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Guardian Pulls Ads From Google After They Showed Up Next To Extremist Content

  • Guardian, Friday, March 17, 2017 8:28 AM
A huge concern for programmatic media tactics, brand safety, and Google's YouTube: The Guardian newspaper said it pulled all its online advertising from Google and YouTube after it discovered that its ads were being placed next to extremist material, the paper reported. "Ads for the Guardian’s membership scheme are understood to have been placed alongside a range of extremist material after an agency acting on the media group’s behalf used Google’s AdX ad exchange. David Pemsel, the Guardian’s chief executive, wrote to Google to say that it was 'completely unacceptable' for its advertising to be misused in this way. He said the Guardian would be withdrawing its advertising until Google can 'provide' guarantees that this ad misplacement via Google and YouTube will not happen in the future," the paper reported. The extremist content included YouTube videos of American white nationalists, a hate preacher banned in the U.K., and a controversial Islamist preacher. The use of programmatic media was attributed to the snafu.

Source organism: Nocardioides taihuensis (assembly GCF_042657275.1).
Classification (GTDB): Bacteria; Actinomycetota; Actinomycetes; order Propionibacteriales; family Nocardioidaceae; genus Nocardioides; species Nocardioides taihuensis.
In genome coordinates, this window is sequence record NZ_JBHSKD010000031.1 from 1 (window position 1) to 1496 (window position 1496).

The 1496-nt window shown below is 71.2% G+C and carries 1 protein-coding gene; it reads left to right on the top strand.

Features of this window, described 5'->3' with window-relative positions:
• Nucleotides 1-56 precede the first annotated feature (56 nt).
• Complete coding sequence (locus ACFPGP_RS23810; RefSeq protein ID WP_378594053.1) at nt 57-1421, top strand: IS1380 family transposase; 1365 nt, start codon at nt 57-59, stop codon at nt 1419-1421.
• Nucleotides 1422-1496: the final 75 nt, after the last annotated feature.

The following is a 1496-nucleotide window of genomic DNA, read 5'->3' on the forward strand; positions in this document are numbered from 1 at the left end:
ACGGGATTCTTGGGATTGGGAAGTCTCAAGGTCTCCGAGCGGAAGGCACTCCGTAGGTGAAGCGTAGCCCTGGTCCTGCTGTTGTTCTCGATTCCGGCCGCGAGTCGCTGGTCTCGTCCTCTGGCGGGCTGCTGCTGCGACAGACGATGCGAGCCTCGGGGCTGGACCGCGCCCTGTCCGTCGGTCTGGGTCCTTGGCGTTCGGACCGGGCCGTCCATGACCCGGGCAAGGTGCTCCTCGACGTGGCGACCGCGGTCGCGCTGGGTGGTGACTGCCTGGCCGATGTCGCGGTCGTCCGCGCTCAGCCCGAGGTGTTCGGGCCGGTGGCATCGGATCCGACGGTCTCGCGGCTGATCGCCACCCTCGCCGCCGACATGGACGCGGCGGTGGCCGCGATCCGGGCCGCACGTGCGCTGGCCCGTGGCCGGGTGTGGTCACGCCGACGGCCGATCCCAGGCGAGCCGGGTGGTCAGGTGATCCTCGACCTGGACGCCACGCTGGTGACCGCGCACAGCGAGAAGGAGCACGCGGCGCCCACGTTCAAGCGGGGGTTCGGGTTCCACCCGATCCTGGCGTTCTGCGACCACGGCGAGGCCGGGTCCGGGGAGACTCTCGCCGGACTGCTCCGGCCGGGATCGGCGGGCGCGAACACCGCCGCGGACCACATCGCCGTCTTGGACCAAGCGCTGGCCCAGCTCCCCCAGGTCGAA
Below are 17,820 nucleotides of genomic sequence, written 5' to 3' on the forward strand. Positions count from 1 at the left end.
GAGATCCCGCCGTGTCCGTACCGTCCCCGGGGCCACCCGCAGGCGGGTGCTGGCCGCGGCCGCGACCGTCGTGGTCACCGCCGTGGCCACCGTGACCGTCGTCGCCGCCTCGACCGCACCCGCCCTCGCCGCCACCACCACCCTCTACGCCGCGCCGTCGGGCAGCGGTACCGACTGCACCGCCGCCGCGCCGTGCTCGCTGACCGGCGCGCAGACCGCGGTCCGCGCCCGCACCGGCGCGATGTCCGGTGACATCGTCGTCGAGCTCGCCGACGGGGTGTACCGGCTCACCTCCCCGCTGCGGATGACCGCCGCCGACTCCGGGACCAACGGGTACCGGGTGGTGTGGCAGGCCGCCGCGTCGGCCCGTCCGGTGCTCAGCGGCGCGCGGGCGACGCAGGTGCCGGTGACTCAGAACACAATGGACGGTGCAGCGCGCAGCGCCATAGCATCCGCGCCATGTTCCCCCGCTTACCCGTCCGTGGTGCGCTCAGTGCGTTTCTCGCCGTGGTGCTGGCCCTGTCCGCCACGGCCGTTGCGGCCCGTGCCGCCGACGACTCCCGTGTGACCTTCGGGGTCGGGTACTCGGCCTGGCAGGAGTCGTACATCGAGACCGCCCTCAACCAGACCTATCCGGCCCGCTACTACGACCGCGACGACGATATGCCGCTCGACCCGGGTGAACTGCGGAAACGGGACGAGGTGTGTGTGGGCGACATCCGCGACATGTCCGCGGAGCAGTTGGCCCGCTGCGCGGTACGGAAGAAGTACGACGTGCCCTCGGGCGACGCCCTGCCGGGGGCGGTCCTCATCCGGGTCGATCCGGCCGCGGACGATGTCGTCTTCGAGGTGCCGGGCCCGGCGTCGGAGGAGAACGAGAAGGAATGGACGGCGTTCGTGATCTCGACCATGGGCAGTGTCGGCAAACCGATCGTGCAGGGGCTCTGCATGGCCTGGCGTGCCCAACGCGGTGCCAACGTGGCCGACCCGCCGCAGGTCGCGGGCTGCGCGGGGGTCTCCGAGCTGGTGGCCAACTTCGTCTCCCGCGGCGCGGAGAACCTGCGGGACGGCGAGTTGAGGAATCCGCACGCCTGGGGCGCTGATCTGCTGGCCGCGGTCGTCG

This week, the U.K.'s Department for Culture, Media and Sport held a private meeting with news publishers and technology platforms to discuss the issue of fake news and the programmatic environment which supports it. "The Guardian’s problem is understood to have arisen through the use of AdX, Google’s DoubleClick Ad Exchange Service, which uses programmatic trading," the paper reported. "In his letter to Matt Brittin, Google’s European president, Pemsel referred to the fact the Guardian’s membership scheme was partly launched to diversify revenues away from an ad market increasingly dominated by technology groups. Google, with YouTube and its DoubleClick ad service, as well as Facebook account for close to 85% of digital ad spend. 'The decision by the Guardian to blacklist YouTube will have financial implications for the Guardian in terms of the recruitment of members to fund our journalism,' wrote Pemsel."

Read the whole story at Guardian »

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